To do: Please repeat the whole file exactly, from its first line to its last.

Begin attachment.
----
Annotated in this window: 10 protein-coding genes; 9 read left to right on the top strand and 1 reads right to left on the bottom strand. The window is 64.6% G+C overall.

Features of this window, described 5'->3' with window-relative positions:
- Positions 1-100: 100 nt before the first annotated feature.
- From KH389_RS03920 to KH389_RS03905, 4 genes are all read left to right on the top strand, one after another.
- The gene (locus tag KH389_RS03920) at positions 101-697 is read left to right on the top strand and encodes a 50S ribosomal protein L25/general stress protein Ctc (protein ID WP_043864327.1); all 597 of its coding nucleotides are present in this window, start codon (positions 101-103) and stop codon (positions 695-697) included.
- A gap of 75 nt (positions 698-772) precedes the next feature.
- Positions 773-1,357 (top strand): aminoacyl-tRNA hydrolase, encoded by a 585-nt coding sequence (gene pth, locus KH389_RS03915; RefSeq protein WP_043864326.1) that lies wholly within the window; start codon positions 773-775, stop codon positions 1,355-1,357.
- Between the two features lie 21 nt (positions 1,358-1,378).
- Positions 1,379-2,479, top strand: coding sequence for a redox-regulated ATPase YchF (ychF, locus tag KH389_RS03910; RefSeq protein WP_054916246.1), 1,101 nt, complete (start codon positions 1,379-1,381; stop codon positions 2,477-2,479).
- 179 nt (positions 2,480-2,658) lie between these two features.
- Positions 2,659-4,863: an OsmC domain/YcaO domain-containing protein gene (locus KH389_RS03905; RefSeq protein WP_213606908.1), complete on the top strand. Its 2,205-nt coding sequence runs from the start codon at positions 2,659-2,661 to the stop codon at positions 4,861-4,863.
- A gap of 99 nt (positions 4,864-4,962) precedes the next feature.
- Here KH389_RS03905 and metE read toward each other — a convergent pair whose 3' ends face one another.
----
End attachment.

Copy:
Annotated in this window: 10 protein-coding genes; 9 read left to right on the top strand and 1 reads right to left on the bottom strand. The window is 64.6% G+C overall.

Features of this window, described 5'->3' with window-relative positions:
- Positions 1-100: 100 nt before the first annotated feature.
- From KH389_RS03920 to KH389_RS03905, 4 genes are all read left to right on the top strand, one after another.
- The gene (locus tag KH389_RS03920) at positions 101-697 is read left to right on the top strand and encodes a 50S ribosomal protein L25/general stress protein Ctc (protein ID WP_043864327.1); all 597 of its coding nucleotides are present in this window, start codon (positions 101-103) and stop codon (positions 695-697) included.
- A gap of 75 nt (positions 698-772) precedes the next feature.
- Positions 773-1,357 (top strand): aminoacyl-tRNA hydrolase, encoded by a 585-nt coding sequence (gene pth, locus KH389_RS03915; RefSeq protein WP_043864326.1) that lies wholly within the window; start codon positions 773-775, stop codon positions 1,355-1,357.
- Between the two features lie 21 nt (positions 1,358-1,378).
- Positions 1,379-2,479, top strand: coding sequence for a redox-regulated ATPase YchF (ychF, locus tag KH389_RS03910; RefSeq protein WP_054916246.1), 1,101 nt, complete (start codon positions 1,379-1,381; stop codon positions 2,477-2,479).
- 179 nt (positions 2,480-2,658) lie between these two features.
- Positions 2,659-4,863: an OsmC domain/YcaO domain-containing protein gene (locus KH389_RS03905; RefSeq protein WP_213606908.1), complete on the top strand. Its 2,205-nt coding sequence runs from the start codon at positions 2,659-2,661 to the stop codon at positions 4,861-4,863.
- A gap of 99 nt (positions 4,864-4,962) precedes the next feature.
- Here KH389_RS03905 and metE read toward each other — a convergent pair whose 3' ends face one another.